Tag Archives: end times

Eschatology Without Ethics is Just Religious Escapism

The Christian bubble I grew up in was pervaded by talk about “eternity.” Over time this word has taken on an unfortunate connotation of dualism, a contrast between the compromised and fleshly experience of this life and the hyper-spiritual forever-dimension that is its opposite. This is a major mistake, as biblical talk of “eternity” and “eternal” things is actually concerned chiefly with the continuity of both human society and creation as a whole. Our hope is not that this life be forfeited in exchange for another one, but rather that it be redeemed and fulfilled.

lecrae nonsenseA popular meme in my Facebook feed says (in words attributed to evangelical rapper Lecrae), “If I’m wrong about God then I’ve wasted my life; If you’re wrong about God then you’ve wasted your eternity.” Not only is this sentiment oddly aggressive and sanctimonious, it also reveals a problematic underlying theology. According to this meme, the purpose of believing in (or being right about) God is to secure a happy afterlife, and it would be OK to appear to “waste” this life as long as one was prepared for the next.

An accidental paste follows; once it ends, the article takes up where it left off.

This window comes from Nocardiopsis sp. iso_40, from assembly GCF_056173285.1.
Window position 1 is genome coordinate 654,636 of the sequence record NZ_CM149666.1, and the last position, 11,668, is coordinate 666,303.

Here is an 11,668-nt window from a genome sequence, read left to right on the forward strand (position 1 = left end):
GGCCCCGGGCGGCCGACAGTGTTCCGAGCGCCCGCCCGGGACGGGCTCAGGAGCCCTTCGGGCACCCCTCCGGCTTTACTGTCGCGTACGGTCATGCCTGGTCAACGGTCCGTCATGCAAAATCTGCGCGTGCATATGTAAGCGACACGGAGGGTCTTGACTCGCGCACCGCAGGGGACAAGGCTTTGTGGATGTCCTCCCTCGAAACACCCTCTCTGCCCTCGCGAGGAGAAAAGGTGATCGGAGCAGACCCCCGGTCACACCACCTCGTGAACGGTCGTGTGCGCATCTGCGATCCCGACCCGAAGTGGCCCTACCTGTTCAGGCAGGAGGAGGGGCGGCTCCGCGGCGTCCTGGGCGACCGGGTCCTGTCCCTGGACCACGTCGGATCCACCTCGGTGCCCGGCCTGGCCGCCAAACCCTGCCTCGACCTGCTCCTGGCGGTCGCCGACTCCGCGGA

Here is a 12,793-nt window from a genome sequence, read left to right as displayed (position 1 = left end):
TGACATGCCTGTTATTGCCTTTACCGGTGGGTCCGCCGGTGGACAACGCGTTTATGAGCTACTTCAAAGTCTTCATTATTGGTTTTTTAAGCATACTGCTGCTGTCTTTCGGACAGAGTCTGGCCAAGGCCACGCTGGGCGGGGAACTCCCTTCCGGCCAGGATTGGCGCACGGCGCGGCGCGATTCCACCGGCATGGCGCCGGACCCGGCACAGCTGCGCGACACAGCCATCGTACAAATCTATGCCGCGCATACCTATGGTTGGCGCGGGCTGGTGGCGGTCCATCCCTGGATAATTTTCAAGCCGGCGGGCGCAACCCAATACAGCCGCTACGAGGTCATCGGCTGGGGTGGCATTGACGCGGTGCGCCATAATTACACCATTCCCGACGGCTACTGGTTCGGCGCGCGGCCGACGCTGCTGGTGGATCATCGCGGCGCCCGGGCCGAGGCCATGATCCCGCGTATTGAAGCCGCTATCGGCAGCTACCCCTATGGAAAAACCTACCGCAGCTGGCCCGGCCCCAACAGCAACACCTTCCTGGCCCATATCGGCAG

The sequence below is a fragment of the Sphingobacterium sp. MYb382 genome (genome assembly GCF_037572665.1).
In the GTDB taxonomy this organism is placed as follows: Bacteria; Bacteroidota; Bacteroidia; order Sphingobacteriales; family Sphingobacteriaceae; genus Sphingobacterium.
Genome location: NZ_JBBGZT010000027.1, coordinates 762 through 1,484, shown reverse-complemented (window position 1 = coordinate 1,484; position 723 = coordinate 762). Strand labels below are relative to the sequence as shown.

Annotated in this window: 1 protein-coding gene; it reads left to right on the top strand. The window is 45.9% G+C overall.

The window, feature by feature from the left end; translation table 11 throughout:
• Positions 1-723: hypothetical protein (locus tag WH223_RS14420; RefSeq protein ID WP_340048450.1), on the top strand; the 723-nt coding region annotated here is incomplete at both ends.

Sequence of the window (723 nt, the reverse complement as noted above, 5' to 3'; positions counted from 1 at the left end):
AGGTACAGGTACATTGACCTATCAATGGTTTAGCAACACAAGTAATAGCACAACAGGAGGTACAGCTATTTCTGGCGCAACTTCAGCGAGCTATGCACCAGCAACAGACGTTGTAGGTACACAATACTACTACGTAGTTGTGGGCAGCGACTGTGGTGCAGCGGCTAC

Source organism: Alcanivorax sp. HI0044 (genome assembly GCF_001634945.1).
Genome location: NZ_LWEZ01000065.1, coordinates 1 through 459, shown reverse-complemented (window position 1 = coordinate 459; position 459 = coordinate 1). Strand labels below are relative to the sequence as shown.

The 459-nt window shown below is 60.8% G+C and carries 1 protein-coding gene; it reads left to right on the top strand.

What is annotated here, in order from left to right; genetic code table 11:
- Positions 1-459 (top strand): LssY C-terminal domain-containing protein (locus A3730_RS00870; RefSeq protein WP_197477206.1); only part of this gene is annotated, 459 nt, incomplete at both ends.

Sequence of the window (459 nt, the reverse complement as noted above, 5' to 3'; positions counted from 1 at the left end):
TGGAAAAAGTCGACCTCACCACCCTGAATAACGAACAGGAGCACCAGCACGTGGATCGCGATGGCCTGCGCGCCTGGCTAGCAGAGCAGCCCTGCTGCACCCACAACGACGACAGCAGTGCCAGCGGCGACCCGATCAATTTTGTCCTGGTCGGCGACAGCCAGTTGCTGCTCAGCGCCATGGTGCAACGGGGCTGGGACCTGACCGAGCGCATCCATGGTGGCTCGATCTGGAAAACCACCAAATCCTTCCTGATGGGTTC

There was a time when I was deeply committed to that logic, but now it makes no sense to me. In addition to a strong moral sense that this is a flawed and dangerous way to look at life, I also find that this is out of line with the way Jesus talked about God, humanity, and the world’s future. Jesus never separated eschatology from ethics, and neither should we.

You Got Ethics In My Eschatology!

“Eschatology” simply refers to an idea, view, or belief about where the world is heading. This is not so much about predicting the future as it is about diagnosing the present. It’s about seeing the handwriting on the wall and calling for change in light of it. The eschatology of Jesus was centered around what he called the “kingdom of God,” a spiritual and ethical reality into which he invited his followers. In the kingdom espoused by Jesus, life, law, and justice are reoriented away from the familiar machinations of power and domination and toward love, empathy, and forgiveness. The kingdom is radical, political, and social as well as spiritual. It is both present and future, it comes from heaven but is already inside and among us.